Updated Thursday, Sept. 13, 2023, 1:18 P.m.
Yvonne Stokes stepped down as superintendent of Hamilton Southeastern Schools Wednesday, following a tumultuous period of divisive politics that have splintered the suburban community.
Stokes started a three-year contract in July 2021. Stokes was the district’s first Black superintendent, and her hiring was contentious from the start. A small group protested her hire with signs like "education not indoctrination" outside the district office. She also faced pushback for diversity and inclusion efforts.
During a special 7 a.m. meeting the school board approved a separation agreement for Stokes that includes paying her $187,858, the full amount of her salary for her contract that ends next June. Stokes's did not give a reason for her decision to step down in a resignation letter to the school community.
“I am grateful to HSE and the Fishers and Noblesville communities for my time here,” Stokes said in a statement released by the district. “The opportunity to serve as superintendent was one I never took lightly. As this shift in leadership commences, I am committed to supporting the district and feel confident that our staff, students and families will be in capable hands. The future is bright for HSE.”
Stokes and school board President Dawn Lang also released a joint letter that pledged to unite the district in an “atmosphere of trust, unity and collaboration.”
“Moving forward, the school board and administration will continue to work in partnership to strengthen and unify the district and community,” the letter said. “Please rest assured that we are dedicated to transparency and collaboration during this process.”
But three people who spoke during public comments, criticized Lang and other board members for a lack of transparency and attempting to stifle community voices by holding the meeting just before the school day began.
During the brief meeting, Lang acknowledged the recent years have been challenging for the school district and many in the community.
“However, I believe these challenges present us with the opportunity to choose to come together and collectively identify a path forward,” Lang said. “Today is one of those opportunities.”
The board appointed Assistant Superintendent Matt Kegley as interim superintendent. Kegley has worked in the district for nearly 13 years. A search for a permanent superintendent will begin in the next several months, the district said in a press release.
As Kegley takes the helm, the district is seeking a property-tax referendum on the November ballot to continue funding general operations, like teach pay.
Details of why Stokes resigned were not discussed during the board meeting. A district attorney said Stokes’ legal representative contacted the district two weeks ago to start discussing a separation agreement.
Stokes' decision comes 10 months after a slate of four conservative candidates won seats on the HSE board and now hold a majority on the seven-member board. The candidates followed a national wave of opposition to critical race theory and claims that schools are indoctrinating students in liberal ideologies.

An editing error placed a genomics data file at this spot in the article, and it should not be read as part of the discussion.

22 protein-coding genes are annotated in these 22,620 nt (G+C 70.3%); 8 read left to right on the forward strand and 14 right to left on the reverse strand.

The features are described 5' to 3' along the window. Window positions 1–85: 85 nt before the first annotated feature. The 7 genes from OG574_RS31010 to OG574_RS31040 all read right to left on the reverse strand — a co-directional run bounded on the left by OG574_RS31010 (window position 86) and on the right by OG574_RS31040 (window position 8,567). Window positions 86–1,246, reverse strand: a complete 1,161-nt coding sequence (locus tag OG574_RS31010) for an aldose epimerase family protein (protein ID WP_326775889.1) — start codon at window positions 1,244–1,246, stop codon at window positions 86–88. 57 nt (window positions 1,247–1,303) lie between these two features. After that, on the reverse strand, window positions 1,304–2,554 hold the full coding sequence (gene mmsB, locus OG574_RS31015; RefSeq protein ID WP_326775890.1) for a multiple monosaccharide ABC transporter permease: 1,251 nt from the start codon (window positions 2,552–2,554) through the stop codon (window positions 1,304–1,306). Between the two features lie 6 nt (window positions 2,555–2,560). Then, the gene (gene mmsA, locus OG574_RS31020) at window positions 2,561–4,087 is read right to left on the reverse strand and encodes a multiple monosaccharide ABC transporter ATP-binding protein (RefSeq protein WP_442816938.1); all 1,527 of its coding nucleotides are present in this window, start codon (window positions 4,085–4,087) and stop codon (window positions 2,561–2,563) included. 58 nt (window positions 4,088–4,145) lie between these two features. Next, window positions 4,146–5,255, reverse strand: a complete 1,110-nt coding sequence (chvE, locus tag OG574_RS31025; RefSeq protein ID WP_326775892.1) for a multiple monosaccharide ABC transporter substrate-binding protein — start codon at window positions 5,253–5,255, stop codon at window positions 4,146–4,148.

During their 2022 election, the candidates were backed by the local group Fishers One, which advocates for ''academics over activism."
In the months since the new members have sought to change direction on previously approved plans and sought to change how the district was overseen previously.
At a February meeting, board member Ben Orr questioned district efforts to hire racially diverse educators, such as by recruiting at historical Black colleges and universities.
“I don’t like that as a policy,” Orr said during. “I have concerns about that.”
In March the board abruptly ended a contract for a student survey the district used to assess wellness with the company Panorama Education. In June, some new members questioned whether administrators on two-year contracts should be renewed a year early — a discussion that drew rebuke from educators and community members.
According to a summary of the separation agreement, Stokes will receive the full amount of her salary for the final year of her contract. Her annual base salary is $180,000, according to a one-page employment contract posted on the HSE website. She’ll also be paid for 40 unused sick days and 20 unused vacation days and continue to receive health care benefits,
Stokes and the board also agreed to not disparage each other.
The actual separation agreement between Stokes and the board was not released.
In April 2021, Stokes was appointed as the incoming HSE superintendent in a 5-2 vote. Allen Bourff, the former superintendent, retired that June after seven years leading the district.
Before HSE, Stokes was the assistant superintendent for Munster schools and an academic improvement officer at Indianapolis Public Schools, according to LinkedIn.
Stokes, a former Fishers resident, told Fishers Magazine in 2021 that she was excited to apply for the HSE superintendent position when it became available.
“The reason I wanted the job was a combination of passion, opportunity, and an internal drive to support, Stokes said. “And it didn’t hurt that I used to live here, because I always knew about the great things HSE schools were doing. I just thought in such a time as this, why not me?”
Contact WFYI education editor Eric Weddle at firstname.lastname@example.org or call (317) 614-0470.